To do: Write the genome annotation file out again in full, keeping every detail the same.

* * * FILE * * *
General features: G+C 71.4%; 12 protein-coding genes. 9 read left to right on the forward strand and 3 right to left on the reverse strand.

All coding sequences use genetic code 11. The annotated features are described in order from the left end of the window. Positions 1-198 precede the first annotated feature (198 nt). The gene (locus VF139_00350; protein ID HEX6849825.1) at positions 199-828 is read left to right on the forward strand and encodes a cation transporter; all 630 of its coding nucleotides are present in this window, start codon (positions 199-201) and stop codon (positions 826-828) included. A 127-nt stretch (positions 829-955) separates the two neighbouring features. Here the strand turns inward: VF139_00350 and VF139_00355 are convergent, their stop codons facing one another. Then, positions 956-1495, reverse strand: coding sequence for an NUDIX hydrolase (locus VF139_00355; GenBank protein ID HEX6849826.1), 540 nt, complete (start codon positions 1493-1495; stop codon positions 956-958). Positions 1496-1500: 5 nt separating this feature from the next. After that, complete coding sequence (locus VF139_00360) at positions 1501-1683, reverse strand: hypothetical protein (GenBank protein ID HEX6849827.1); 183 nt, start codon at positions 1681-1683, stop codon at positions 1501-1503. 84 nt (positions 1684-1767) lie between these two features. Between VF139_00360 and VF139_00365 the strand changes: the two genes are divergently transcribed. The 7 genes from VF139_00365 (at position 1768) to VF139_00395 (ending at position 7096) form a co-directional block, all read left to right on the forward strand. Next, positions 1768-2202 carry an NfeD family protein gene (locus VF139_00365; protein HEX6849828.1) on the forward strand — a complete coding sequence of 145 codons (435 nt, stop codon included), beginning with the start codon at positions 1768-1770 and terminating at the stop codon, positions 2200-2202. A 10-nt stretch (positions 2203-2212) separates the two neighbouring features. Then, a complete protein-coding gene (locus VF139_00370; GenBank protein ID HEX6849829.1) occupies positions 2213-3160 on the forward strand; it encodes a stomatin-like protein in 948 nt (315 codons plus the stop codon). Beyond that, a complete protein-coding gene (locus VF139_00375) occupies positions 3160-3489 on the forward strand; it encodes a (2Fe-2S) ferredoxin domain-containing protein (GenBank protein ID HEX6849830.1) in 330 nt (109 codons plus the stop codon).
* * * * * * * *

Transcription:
General features: G+C 71.4%; 12 protein-coding genes. 9 read left to right on the forward strand and 3 right to left on the reverse strand.

All coding sequences use genetic code 11. The annotated features are described in order from the left end of the window. Positions 1-198 precede the first annotated feature (198 nt). The gene (locus VF139_00350; protein ID HEX6849825.1) at positions 199-828 is read left to right on the forward strand and encodes a cation transporter; all 630 of its coding nucleotides are present in this window, start codon (positions 199-201) and stop codon (positions 826-828) included. A 127-nt stretch (positions 829-955) separates the two neighbouring features. Here the strand turns inward: VF139_00350 and VF139_00355 are convergent, their stop codons facing one another. Then, positions 956-1495, reverse strand: coding sequence for an NUDIX hydrolase (locus VF139_00355; GenBank protein ID HEX6849826.1), 540 nt, complete (start codon positions 1493-1495; stop codon positions 956-958). Positions 1496-1500: 5 nt separating this feature from the next. After that, complete coding sequence (locus VF139_00360) at positions 1501-1683, reverse strand: hypothetical protein (GenBank protein ID HEX6849827.1); 183 nt, start codon at positions 1681-1683, stop codon at positions 1501-1503. 84 nt (positions 1684-1767) lie between these two features. Between VF139_00360 and VF139_00365 the strand changes: the two genes are divergently transcribed. The 7 genes from VF139_00365 (at position 1768) to VF139_00395 (ending at position 7096) form a co-directional block, all read left to right on the forward strand. Next, positions 1768-2202 carry an NfeD family protein gene (locus VF139_00365; protein HEX6849828.1) on the forward strand — a complete coding sequence of 145 codons (435 nt, stop codon included), beginning with the start codon at positions 1768-1770 and terminating at the stop codon, positions 2200-2202. A 10-nt stretch (positions 2203-2212) separates the two neighbouring features. Then, a complete protein-coding gene (locus VF139_00370; GenBank protein ID HEX6849829.1) occupies positions 2213-3160 on the forward strand; it encodes a stomatin-like protein in 948 nt (315 codons plus the stop codon). Beyond that, a complete protein-coding gene (locus VF139_00375) occupies positions 3160-3489 on the forward strand; it encodes a (2Fe-2S) ferredoxin domain-containing protein (GenBank protein ID HEX6849830.1) in 330 nt (109 codons plus the stop codon).